By Vanessa Williams and John Wagner,
“What took you so long?”
The question, posed to Sen. Bernie Sanders this week by a local newspaper editor about his first visit last month to the majority-black city of Flint, Mich., cut to the heart of his struggles to engage black voters and compete with front-runner Hillary Clinton for the Democratic presidential nomination.
An awkward reality has defined the nominating contest between Sanders and Clinton this year: his failure to win over African American voters — or the states where they represent large portions of the electorate. As a result, Sanders in recent weeks has focused almost exclusively on winning in whiter states, where his campaign has resonated among younger and working-class voters.
It’s not how Sanders wanted it to be. A longtime civil rights proponent who marched on Washington in 1963, Sanders is a self-described democratic socialist who believes that his central promise to combat income inequality would benefit African Americans at least as much as anyone else.
“He’s running against somebody very well known in the African American community,” said Sanders spokesman Michael Briggs. “He started off 10 months ago with almost no name recognition and no support. We think we’re making progress, but clearly we have more work to do.”
[Democrats Clinton and Sanders pounce on Flint water crisis — and each other]
Sanders has endured a series of crushing defeats in states with large black electorates. Despite heavy spending on TV and paid canvassers in South Carolina, Clinton beat him by more than 70 points among African American voters there and in Georgia — and by a whopping 85 points in Alabama. On Saturday, she won the Louisiana primary 71 percent to 23 percent, again thanks to her strong showing among black voters.
Without stating it explicitly, the Sanders campaign has made no secret of a strategy targeting whiter states. His advisers have argued repeatedly that he retained a path to the nomination that involved winning industrial — and whiter — Midwestern states. Campaign adviser Tad Devine talked about the need for the campaign to “pick our targets.”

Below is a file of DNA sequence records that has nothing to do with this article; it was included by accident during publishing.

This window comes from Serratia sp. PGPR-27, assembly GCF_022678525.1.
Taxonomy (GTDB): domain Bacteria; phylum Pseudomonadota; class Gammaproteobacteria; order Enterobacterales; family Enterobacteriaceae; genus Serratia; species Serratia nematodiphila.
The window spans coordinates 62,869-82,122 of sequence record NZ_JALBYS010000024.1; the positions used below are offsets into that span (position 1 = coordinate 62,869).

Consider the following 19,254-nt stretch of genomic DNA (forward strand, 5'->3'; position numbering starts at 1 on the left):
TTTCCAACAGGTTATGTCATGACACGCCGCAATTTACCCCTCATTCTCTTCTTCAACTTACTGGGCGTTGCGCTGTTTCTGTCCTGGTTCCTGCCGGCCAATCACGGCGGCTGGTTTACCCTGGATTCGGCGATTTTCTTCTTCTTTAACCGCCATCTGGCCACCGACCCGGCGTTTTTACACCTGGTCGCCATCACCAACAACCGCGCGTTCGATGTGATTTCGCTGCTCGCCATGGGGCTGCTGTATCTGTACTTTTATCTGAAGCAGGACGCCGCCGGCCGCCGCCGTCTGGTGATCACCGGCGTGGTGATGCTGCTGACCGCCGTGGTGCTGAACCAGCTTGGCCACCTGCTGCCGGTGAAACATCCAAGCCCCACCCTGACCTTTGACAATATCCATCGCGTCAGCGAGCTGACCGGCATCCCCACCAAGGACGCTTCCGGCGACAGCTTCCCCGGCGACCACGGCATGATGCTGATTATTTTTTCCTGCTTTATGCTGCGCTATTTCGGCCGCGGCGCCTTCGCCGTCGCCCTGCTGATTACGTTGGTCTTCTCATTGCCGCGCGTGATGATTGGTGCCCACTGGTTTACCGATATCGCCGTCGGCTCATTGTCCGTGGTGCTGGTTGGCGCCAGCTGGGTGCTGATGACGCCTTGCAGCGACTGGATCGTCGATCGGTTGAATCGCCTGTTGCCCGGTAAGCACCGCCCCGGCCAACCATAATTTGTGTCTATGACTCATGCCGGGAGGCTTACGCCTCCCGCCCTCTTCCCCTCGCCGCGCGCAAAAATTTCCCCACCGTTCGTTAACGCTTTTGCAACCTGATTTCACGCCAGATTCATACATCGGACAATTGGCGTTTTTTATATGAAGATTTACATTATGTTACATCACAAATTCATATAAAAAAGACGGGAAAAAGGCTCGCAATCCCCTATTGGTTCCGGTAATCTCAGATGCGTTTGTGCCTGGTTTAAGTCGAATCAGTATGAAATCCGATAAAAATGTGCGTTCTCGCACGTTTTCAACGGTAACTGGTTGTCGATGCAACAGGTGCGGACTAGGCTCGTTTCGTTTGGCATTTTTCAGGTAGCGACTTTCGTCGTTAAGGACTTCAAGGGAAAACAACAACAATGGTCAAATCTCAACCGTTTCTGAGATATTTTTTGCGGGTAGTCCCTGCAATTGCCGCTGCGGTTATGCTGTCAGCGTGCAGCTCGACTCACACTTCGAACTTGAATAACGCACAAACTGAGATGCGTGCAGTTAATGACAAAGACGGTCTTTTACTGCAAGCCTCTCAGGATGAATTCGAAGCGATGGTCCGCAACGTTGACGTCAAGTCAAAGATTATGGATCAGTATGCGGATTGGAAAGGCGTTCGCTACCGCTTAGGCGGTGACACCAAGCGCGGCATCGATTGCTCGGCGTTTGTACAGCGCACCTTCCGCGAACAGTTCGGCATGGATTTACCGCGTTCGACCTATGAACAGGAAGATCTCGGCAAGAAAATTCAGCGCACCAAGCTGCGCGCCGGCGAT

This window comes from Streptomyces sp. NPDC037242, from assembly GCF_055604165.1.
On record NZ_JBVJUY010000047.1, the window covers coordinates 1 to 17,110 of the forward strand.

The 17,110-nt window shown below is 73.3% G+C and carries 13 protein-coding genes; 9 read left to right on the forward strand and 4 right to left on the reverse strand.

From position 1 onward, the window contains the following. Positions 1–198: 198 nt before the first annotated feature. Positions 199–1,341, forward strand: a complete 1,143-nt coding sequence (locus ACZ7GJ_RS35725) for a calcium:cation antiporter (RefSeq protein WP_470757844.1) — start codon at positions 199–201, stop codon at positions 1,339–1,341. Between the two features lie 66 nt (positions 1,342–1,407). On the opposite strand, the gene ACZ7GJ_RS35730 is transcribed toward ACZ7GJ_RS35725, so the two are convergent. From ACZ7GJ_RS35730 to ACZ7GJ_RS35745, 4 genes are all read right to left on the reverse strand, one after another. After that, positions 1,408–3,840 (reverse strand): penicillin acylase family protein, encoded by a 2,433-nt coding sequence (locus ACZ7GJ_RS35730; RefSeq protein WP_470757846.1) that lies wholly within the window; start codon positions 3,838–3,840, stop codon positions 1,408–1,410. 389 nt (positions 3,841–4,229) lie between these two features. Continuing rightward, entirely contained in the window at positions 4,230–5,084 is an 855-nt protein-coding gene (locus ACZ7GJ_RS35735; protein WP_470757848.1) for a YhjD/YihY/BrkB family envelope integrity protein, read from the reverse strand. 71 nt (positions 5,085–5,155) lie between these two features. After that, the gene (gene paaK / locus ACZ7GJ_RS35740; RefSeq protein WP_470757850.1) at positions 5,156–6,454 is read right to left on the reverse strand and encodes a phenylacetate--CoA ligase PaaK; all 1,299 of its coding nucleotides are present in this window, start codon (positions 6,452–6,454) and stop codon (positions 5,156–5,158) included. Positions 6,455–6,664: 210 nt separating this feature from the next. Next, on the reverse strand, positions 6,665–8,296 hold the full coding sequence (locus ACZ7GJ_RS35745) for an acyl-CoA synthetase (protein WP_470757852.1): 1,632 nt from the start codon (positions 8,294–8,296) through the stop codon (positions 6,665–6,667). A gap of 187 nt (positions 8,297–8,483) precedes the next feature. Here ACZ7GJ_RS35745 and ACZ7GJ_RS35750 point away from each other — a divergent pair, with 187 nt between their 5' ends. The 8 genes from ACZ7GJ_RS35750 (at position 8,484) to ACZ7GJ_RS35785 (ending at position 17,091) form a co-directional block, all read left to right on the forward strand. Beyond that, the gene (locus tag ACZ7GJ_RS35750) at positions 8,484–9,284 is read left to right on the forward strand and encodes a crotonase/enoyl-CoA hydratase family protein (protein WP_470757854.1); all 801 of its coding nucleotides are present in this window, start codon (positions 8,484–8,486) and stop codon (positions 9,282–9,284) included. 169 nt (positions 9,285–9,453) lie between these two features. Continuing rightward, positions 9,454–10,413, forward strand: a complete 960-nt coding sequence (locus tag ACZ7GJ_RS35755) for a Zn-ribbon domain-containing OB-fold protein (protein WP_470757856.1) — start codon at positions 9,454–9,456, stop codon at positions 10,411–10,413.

Knowing that South Carolina wasn’t likely to tilt his way, Sanders left the state for 48 hours ahead of the primary to campaign in more heavily white states later on the calendar. He targeted five states in the run-up to Super Tuesday, all of them with relatively small black populations. He won four of them. Ahead of Saturday’s contests, Sanders did little campaigning in Louisiana. Instead, the campaign celebrated a trio of caucus conquests over the weekend in overwhelmingly white states: Kansas, Nebraska and Maine.
Richard Dickerson, a political consultant based in Birmingham, Ala., who has worked on campaigns across the country, said Sanders’s inability to gain traction with black voters leaves him little choice but to focus on states that are less diverse.
“I think that’s the best they can do,” Dickerson said. “It highlights their inability to reach the Democratic base.”
Winning the black vote was always going to be a challenge for Sanders. He is up against Hillary and Bill Clinton and their decades-long political relationships with African American leaders and voters. And as a longtime independent, he has never been active with the Democratic Party. Elected to the Senate from Vermont — a state that is 95 percent white — he has none of the relationships that the Clintons enjoy among Democratic activists.
“I think the easy part of getting black voters to turn to Bernie Sanders is what happens when they actually listen to him,” said Ben Jealous, a Sanders supporter and former leader of the NAACP. “The hard part is getting beyond the Clinton brand. The Clinton brand is a bit like Coca-Cola. You know, it’s a Southern brand. Everybody knows it. It tastes good. The question you have to ask is: Is it the best option for you?”
In addition, Sanders has connected with few black leaders and voters — although it’s not clear whether he missed opportunities or those individuals were unreceptive to him. The Sanders campaign disputes, for instance, the premise of the question posed to him Sunday in Flint by Bryn Mickle, the editor of the Flint Journal.
Mickle noted that Sanders had visited the city “just over a week ago.” In fact, Sanders first made Flint a campaign issue in mid-
January, when he called for Gov. Rick Snyder’s resignation, saying the Republican “knew about the lead in Flint’s water” and “did nothing.” Sanders’s statement came on the eve of a weekend visit to South Carolina and appeared aimed at least in part to get the attention of that state’s African American voters.